posted by Rayna on .
Can anyone help me answer this question. I need it to be 200 to 300 words.
Riley Behler, a third-grade teacher at the Martin Luther King Elementary
School, has been asked to see the principal, Erin Wilkerson, after the students
leave. Dr. Wilkerson explains that the school is implementing a full
inclusion program in which children with severe disabilities will be fully integrated
into general education classrooms. Because Behler had been a nominee for the district’s
teacher of the year award two years ago and singled out for his outstanding
classroom skills, Wilkerson had decided that Behler would be a likely choice to be a
part of the school’s first attempt at full inclusion. “What this will involve, Riley, is
two students with severe disabilities. One is a child with Down syndrome who has
developmental disabilities (characterized by severe delays in the acquisition of
cognitive, language, motor, and social skills). He has some severe learning problems.
The other child has normal intelligence but is nonambulatory, with limited
speech and severe cerebral palsy.” Dr. Wilkerson advises Behler that while the district
had mandated the implementation of full inclusion, she is asking for teachers
to volunteer in her school.
“If you are willing to be a part of this program, you will have a full-time aide with
a special education background. In addition, Bill Gregg, the inclusion specialist, will
assist you with instructional plans and strategies. What is important is that you prepare
the students in your class and the parents so that a smooth transition can be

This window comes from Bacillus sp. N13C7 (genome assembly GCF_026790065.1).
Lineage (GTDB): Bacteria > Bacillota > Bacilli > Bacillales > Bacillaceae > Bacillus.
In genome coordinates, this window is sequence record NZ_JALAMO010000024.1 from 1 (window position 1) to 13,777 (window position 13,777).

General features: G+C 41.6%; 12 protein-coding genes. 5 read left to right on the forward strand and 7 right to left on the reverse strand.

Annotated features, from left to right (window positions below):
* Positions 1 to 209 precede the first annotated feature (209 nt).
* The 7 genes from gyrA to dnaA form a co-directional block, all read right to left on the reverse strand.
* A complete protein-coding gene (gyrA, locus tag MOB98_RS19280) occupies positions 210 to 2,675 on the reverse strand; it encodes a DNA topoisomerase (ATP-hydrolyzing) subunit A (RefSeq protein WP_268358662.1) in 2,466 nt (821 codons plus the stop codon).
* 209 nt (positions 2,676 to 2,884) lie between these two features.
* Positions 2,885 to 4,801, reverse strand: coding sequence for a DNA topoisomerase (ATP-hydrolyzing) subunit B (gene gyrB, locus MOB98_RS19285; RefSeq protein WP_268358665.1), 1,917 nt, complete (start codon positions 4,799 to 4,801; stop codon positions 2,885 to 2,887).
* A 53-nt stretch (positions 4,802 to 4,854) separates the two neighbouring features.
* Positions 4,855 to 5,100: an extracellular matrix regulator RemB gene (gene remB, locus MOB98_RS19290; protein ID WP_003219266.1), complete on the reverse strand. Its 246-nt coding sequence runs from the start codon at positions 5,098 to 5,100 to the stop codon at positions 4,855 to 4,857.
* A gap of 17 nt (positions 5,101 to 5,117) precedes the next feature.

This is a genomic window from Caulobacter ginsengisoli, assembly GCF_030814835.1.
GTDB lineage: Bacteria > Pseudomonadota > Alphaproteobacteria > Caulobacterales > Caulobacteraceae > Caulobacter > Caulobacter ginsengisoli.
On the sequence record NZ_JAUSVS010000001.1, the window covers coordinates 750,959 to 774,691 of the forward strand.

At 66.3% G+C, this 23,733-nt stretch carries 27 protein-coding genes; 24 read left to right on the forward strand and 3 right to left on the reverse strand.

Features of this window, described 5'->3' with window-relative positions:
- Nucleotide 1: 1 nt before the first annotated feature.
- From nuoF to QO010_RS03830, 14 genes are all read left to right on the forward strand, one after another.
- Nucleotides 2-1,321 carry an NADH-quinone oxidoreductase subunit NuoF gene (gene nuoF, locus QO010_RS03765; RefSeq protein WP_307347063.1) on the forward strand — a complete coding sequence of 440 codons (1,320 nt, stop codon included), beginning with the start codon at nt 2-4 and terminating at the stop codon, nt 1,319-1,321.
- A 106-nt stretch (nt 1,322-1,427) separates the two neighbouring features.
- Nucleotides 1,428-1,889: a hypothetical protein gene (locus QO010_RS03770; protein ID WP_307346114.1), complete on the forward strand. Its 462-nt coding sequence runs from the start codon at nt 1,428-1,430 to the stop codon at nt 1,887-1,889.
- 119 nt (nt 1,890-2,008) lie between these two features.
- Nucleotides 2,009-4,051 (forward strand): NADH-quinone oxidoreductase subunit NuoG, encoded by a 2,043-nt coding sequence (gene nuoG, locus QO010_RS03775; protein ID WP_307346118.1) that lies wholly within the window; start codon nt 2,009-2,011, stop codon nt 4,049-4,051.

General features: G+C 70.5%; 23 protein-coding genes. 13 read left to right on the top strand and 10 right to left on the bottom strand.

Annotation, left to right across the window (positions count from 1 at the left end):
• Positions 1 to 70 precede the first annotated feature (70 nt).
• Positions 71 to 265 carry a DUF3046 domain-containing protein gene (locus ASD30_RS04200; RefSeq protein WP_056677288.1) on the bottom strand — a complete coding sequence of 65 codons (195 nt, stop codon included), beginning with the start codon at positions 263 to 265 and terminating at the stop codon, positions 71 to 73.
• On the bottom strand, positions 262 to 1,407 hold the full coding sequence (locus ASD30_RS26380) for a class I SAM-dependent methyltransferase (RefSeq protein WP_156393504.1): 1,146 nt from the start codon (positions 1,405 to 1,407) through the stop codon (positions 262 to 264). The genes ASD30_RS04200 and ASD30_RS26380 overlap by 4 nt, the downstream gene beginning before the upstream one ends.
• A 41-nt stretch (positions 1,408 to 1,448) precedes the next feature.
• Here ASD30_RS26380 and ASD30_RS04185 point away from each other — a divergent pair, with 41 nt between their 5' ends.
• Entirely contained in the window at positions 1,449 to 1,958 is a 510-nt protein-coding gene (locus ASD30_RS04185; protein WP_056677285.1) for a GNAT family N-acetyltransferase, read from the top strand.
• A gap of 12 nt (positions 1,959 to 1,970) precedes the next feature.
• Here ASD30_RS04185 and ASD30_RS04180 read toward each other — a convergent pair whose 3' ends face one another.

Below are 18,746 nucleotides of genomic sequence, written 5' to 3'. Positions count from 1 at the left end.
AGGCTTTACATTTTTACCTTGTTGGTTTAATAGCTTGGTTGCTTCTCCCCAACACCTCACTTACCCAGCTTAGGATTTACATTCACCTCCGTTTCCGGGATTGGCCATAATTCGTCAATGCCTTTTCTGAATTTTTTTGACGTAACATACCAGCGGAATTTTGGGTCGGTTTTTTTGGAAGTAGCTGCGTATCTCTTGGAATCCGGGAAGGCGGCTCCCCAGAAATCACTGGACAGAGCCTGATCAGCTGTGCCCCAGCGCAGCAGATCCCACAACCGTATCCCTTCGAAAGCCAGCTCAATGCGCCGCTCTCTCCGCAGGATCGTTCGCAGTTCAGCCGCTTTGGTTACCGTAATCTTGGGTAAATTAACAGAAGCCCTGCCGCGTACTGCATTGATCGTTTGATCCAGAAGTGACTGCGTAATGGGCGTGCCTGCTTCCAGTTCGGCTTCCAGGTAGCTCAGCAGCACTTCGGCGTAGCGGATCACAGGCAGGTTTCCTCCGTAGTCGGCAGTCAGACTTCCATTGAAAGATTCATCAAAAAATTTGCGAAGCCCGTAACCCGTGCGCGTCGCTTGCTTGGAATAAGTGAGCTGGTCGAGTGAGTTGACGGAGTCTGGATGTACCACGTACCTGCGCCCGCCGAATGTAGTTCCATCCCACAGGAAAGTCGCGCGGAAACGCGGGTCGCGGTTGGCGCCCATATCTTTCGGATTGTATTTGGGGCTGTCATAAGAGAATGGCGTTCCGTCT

made when these students come into your class in January, in just two and a half months. If you agree to do this, I’d like you and Bill to map out a plan of action and
give it to me in two weeks.”
This scenario has been played out in schools across the country in recent years.
1. What should Behler and Gregg’s plan of action include?
This is what I think the plan should be:First of all send a letter home with the children for their parents to see and read about the two students with severe disabilities, so that the parents can sit down and talk to their children about not making fun of the two students with severe disabilities. Second, I would make a plan for when the children came back to sit down in a circle and talk about them so that everyone can get to know each one a little better. After that is done I would have the aid that I hired and the specialist to help the two severe students with things that they don't understand like for assistant math, science, reading, and ect. Third, if the plan is working than I would just stick with it for the rest of the school year and the rest of the time I am teaching.
This is good.
You need to expand on your plan. What will you tell the parents? Do you plan to only talk to your students one time about disabilities? Why not include many references to different kinds of disabilities over the next couple of months?
How about including the disabled students into classroom activities when they join your class? How will you do this?
Hmmmm. Have you forgotten about IEPs? The parents have to agree that incusion is appropriate for each child, and that the objectives, methods, and resources are appropriate.
You nor the Principal can make your "Plan" on your own. Am I misunderstanding the legalities?
I would be very cautious with letters home describing "disabled" students. You will find not all parents will be enthusiastic about the plan, and some will deride it and mock it in full view of the children. You would be much safer with a parent meeting, between the school authorities and the parents.
Bob's absolutely right. The Individual Educational Planning Committee determines the child's objectives, etc.